It was a quick in and out visit by the head of the U.S. Mint to the American Numismatic Association World's Fair of Money Aug. 11.
Principal Deputy Director Rhett Jeppson helped to cut the ribbon to open the convention and autographed Mint products at the Mint booth.
His purpose was to see collectors in their natural habitat and to get acquainted with us.
On the job for about half a year now with his nomination to become the Mint director in the Senate, Jeppson said what he found when he arrived at the Mint was a "well-run organization with a lot of professionals."
He said what makes it great are the people. They have a wide variety of skill sets. He aims to take advantage of that.
Operations are being reviewed from top to bottom. Collectors may be viewing the sellout of the Eisenhower Coin and Chronicles set, but his eye already is on next year as a whole and making plans for it.
Technology is a large part of that. He was pleased with the soft launch of the Mint's new app. It has been downloaded over 10,000 times and over $600,000 in sales have already been notched.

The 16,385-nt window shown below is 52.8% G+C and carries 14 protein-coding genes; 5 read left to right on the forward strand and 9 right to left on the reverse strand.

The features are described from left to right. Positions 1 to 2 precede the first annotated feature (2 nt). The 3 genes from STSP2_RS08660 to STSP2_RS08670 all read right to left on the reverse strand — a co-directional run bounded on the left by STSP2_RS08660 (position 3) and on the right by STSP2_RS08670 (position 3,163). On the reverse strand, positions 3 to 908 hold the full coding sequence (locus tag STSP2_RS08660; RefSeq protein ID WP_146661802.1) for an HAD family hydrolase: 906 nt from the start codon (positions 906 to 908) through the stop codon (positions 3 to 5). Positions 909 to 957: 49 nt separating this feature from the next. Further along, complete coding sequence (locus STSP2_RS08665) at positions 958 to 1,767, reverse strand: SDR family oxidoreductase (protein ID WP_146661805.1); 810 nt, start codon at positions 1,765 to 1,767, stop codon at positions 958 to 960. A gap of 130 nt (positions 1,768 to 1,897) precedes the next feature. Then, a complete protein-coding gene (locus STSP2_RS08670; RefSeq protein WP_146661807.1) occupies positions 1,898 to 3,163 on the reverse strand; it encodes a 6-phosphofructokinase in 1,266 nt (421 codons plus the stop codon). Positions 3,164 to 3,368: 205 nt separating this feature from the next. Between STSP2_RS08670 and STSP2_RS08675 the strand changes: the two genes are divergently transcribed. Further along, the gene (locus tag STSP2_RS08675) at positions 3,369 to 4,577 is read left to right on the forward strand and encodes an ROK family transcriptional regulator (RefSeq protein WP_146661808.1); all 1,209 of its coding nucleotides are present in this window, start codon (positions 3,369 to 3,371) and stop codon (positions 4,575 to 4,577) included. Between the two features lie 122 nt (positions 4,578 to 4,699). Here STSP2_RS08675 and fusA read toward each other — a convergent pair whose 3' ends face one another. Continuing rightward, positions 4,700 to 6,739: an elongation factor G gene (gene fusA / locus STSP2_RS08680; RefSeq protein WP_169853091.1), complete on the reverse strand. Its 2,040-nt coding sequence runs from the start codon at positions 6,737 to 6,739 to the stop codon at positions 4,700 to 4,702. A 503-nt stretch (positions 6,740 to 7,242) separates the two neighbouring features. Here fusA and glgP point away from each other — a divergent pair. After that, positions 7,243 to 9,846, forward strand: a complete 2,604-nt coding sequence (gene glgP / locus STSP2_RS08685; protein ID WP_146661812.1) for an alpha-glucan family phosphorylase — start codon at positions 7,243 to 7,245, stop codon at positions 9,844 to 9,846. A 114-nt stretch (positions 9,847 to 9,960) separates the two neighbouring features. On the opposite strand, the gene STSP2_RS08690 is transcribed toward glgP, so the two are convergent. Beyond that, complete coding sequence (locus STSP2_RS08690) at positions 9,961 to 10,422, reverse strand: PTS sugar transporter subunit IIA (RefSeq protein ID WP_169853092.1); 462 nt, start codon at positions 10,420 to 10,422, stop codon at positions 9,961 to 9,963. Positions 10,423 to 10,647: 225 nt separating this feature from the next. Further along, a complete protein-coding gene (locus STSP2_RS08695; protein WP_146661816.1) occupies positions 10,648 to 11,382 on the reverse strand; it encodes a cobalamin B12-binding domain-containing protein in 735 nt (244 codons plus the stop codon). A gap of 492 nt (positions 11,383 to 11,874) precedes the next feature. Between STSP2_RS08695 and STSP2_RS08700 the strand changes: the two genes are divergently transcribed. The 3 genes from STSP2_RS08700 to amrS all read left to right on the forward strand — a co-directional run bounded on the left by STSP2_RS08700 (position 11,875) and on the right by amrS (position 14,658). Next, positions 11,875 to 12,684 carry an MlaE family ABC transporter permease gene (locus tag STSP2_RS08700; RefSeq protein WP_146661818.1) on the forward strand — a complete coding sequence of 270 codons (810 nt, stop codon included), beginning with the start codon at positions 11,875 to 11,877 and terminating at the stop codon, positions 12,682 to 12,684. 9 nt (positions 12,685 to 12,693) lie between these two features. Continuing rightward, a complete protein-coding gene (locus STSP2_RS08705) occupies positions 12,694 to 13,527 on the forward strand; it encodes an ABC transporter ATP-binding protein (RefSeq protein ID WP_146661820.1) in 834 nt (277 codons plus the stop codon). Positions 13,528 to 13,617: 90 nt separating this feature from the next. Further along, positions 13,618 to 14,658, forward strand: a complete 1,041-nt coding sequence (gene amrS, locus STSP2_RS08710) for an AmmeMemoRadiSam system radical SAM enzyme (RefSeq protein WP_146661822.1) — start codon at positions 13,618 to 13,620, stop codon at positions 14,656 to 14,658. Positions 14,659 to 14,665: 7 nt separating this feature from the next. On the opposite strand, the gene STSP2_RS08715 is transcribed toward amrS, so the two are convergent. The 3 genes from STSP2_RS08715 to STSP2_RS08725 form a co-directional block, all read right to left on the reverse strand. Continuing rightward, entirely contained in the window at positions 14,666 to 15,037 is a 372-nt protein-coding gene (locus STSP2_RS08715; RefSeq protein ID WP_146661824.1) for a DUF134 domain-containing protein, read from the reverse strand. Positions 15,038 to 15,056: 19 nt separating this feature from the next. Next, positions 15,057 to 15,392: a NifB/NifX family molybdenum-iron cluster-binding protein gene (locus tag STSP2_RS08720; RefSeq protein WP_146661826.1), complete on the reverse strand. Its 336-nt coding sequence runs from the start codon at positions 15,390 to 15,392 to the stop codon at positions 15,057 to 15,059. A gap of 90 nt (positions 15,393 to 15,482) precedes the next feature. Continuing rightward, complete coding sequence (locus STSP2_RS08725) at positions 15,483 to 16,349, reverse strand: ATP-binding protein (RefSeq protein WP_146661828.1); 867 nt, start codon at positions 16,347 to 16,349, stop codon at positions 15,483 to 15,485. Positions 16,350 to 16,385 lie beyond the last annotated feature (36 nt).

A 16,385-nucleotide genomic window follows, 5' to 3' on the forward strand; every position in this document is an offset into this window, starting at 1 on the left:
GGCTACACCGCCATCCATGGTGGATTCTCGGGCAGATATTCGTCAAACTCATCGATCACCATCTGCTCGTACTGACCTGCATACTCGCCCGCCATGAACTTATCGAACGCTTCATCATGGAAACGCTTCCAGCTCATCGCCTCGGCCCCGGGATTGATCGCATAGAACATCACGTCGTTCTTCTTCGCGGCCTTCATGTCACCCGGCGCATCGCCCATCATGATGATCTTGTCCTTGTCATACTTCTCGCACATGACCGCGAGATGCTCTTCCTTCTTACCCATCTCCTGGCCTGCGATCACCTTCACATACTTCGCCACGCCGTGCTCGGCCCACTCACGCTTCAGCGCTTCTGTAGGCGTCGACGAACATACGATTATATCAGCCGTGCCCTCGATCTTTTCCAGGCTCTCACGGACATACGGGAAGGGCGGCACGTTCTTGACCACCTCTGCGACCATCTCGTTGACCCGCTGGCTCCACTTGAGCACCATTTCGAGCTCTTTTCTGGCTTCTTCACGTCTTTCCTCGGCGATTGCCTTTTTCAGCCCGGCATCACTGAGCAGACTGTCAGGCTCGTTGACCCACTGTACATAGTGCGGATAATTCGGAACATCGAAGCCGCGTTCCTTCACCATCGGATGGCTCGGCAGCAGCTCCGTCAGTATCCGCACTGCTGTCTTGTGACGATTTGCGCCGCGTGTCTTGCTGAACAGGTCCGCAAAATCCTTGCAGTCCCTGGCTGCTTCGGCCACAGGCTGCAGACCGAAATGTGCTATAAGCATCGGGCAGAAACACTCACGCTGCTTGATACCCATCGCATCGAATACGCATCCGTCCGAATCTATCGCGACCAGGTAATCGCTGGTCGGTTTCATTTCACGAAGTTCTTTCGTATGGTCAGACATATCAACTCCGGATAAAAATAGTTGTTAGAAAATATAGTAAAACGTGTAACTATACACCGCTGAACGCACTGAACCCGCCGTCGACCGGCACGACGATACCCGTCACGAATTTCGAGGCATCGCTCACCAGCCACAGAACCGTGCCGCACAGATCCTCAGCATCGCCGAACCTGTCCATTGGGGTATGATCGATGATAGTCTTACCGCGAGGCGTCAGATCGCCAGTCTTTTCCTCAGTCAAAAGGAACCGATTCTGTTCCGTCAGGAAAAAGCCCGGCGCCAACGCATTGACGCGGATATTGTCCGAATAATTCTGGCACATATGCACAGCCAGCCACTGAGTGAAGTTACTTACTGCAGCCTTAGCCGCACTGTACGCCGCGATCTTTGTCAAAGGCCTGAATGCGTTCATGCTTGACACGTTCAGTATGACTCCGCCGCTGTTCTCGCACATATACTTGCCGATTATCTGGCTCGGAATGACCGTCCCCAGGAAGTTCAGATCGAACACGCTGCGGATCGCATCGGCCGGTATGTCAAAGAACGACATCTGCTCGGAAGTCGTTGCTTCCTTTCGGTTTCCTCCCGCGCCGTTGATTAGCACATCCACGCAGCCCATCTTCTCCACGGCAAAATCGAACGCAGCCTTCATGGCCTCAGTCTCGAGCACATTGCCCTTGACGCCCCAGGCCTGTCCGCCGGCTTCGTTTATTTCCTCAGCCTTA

He reminds collectors that the Mint is "still a federal organization, so it takes a little more time" to get things done.
Jeppson said the Mint's client base is shrinking and he hopes to get a handle on that.
He said he already has received a lot of suggestions from the numismatic community.
"The community is not shy," he said.
But in this process he said, "We don't want to lose the historical tradition that we have."
That tradition will be on full display next year when the gold 2016 Mercury dime, Standing Liberty quarter and Walking Liberty half dollar designs will be issued to celebrate their 100th anniversary.
Unfortunately, planning was not at a place where details could be revealed.
Even with this year's issues, as part of the review process, final plans for release of one-ounce platinum bullion coins were not available. Last year the coins were released in March and 16,900 pieces were sold.
Jeppson expected circulating coin output next year would be in the same 15 billion to 16 billion range.
The Mint's research and testing of possible alternative coin compositions continues. An interim report will be compiled later this year as an extra. The Mint is required by Congress to file a report every two years. On that schedule, this would be an off year.
More important for the new guy in town was not so much what he could tell us as collectors and dealers, but what we could tell him.
Let's hope at the end of the day he had gotten what he came to the ANA convention for.